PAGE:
Paul Bolliger, a 911 operator, talked a pregnant mom in Bellport through the process of delivery, as an infant girl couldn’t wait for paramedics for her birth.
Yesterday morning at 7:20 am, Bolliger received a call from a woman in labor.
“He quickly realized this delivery was going to happen very quickly,” County Executive Steve Bellone (D), said on his daily conference call with reporters. “He immediately went into action,” providing step by step instructions through the process.
Bellone offered words of thanks to Bolliger and to “all the dispatchers throughout our county who do an incredible ob each and every day, not just during this crisis.”
In a continuing signs of light amid the darkness of the pandemic, Suffolk County reported a gradual continuation of positive trends.
The number of hospitalizations declined for the third day in a row and the fifth day in the last week, falling by 24 to 1,538. The number of residents in the Intensive Care Unit also fell by three, to 518, while ventilator use also declined.
“This is three days in a row where we’ve seen those numbers all going down,” Bellone said. “We’ll see if that trend continues.”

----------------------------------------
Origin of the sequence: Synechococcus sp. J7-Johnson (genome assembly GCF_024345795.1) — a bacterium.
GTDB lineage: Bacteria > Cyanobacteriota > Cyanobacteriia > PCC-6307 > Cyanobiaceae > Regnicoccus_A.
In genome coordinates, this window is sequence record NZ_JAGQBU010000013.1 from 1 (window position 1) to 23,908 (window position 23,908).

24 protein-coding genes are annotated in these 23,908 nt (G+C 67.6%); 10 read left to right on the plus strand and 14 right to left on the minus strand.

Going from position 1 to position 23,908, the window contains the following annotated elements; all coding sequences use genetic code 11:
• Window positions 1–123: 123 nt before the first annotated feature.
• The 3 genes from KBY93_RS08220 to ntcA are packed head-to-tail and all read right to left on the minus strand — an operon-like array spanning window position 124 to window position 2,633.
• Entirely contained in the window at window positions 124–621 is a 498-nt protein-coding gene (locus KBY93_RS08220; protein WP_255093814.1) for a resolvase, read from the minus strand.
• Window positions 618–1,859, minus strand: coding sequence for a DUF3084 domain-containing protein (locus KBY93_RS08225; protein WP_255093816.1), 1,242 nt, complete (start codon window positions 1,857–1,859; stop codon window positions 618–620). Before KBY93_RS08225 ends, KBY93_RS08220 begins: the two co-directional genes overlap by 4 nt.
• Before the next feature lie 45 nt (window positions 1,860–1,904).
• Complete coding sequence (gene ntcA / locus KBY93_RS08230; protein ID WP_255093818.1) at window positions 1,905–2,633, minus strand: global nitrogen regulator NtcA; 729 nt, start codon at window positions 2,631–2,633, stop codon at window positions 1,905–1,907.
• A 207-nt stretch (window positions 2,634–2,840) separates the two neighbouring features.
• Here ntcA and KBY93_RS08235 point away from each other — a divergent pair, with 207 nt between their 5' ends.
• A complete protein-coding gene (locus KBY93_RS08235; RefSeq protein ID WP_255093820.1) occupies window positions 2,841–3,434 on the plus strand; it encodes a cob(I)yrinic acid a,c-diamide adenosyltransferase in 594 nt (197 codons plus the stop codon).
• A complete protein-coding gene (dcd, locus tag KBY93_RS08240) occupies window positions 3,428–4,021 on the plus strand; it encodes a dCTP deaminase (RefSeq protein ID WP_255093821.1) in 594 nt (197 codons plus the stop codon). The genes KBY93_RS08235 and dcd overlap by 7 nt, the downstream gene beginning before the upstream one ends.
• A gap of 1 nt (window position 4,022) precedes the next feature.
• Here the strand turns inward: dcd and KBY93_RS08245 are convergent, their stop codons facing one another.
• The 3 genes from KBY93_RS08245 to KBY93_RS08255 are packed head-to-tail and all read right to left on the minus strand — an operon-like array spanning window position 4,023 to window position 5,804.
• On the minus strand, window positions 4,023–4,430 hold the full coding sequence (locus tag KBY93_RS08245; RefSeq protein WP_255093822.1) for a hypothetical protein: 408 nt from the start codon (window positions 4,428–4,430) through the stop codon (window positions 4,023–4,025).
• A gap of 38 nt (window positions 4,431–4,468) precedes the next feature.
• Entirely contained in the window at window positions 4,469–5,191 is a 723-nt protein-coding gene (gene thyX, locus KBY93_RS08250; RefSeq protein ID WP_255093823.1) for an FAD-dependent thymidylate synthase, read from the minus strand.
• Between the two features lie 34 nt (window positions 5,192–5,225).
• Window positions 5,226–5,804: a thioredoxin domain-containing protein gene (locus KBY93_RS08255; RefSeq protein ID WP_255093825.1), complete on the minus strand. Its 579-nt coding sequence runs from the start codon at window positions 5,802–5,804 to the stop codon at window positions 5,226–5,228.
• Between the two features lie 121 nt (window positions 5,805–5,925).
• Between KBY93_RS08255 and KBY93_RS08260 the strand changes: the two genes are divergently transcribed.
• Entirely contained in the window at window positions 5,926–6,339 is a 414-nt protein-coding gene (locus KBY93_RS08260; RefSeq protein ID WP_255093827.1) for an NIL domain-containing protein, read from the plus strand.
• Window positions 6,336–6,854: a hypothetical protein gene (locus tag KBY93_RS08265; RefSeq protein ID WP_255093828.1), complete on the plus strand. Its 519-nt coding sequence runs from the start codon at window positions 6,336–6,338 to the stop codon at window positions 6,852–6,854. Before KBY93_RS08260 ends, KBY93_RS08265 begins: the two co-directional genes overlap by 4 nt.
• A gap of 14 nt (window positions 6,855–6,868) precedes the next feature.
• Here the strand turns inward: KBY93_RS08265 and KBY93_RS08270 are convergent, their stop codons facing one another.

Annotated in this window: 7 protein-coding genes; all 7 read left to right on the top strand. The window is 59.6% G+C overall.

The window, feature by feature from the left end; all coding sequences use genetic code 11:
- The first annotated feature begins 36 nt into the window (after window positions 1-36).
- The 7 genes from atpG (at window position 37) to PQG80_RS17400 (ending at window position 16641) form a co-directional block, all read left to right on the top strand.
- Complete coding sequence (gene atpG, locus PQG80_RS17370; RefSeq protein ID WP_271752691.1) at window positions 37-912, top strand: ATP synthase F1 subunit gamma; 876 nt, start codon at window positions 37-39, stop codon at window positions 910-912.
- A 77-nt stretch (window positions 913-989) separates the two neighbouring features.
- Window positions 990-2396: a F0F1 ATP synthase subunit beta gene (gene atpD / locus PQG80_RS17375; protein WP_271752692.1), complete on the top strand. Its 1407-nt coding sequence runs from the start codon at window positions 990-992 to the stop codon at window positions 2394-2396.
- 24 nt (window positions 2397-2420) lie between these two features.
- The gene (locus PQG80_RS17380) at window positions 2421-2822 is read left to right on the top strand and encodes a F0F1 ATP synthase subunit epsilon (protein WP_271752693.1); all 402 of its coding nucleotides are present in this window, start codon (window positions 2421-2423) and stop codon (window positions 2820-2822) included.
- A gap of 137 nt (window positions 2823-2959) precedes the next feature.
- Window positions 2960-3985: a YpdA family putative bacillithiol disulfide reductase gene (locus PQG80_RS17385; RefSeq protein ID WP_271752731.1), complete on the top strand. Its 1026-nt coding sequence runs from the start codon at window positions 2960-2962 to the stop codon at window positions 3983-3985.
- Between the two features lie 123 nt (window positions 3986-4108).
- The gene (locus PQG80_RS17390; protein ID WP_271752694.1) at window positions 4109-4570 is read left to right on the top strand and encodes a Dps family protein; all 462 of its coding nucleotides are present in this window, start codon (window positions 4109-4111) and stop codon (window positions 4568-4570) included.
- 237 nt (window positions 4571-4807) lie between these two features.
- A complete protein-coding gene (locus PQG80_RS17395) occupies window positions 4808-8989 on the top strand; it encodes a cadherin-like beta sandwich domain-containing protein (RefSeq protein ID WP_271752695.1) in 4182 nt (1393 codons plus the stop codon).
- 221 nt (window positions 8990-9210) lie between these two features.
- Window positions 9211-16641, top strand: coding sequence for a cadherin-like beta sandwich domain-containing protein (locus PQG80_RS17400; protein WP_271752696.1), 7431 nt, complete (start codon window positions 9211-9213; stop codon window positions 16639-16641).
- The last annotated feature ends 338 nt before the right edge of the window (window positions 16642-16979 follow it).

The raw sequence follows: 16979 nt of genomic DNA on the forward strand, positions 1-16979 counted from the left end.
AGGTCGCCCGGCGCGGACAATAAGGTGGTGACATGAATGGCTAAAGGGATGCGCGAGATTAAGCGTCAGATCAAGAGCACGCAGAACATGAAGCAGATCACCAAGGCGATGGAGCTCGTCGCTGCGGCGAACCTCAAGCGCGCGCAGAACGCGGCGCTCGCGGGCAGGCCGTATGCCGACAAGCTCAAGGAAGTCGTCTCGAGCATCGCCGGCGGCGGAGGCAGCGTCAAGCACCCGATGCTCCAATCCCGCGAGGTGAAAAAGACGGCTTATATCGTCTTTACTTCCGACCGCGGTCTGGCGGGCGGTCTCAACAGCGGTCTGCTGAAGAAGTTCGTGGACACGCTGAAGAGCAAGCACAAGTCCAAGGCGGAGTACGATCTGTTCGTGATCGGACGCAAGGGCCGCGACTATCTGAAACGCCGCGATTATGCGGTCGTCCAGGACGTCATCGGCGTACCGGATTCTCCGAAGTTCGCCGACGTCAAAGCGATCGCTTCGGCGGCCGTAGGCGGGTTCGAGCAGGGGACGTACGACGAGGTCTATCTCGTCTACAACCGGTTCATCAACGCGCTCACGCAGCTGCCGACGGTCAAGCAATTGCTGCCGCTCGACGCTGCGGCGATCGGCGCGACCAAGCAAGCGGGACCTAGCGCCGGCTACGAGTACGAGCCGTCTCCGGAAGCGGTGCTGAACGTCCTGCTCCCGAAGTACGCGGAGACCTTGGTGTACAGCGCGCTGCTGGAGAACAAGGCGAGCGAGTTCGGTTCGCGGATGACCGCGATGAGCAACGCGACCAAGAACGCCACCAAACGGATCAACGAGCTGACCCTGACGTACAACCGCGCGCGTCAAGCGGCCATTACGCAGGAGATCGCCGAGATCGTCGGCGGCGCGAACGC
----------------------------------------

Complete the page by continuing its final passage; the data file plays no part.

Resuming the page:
The number of patients discharged from the hospital who can recover at home climbed by 123, also continuing a trend over several days in which over a hundred people can leave hospitals and return to their homes.
Meanwhile, Bellone expressed dismay about a report in Newsday that indicated that some financial institutions are allowing homeowners to miss mortgage payments, but that they are then requiring those payments in a lump sum.
“The notion that there are institutions that would be [requiring a lump sum payment] is deeply disturbing,” Bellone said. “We will be looking at financial institutions and the programs that they are putting in place.”
Bellone said the County Executive’s office would highlight the programs where the banks are “doing the right thing,” while also sharing the names of the those who are putting undue financial pressure on their customers.
The county executive also urged residents who aren’t receiving help during the crisis to reach out to his office by calling 311 and reporting the financial institutions.
“We are going to put together those stories,” Bellone said. He will share information about financial institutions with the public at some point.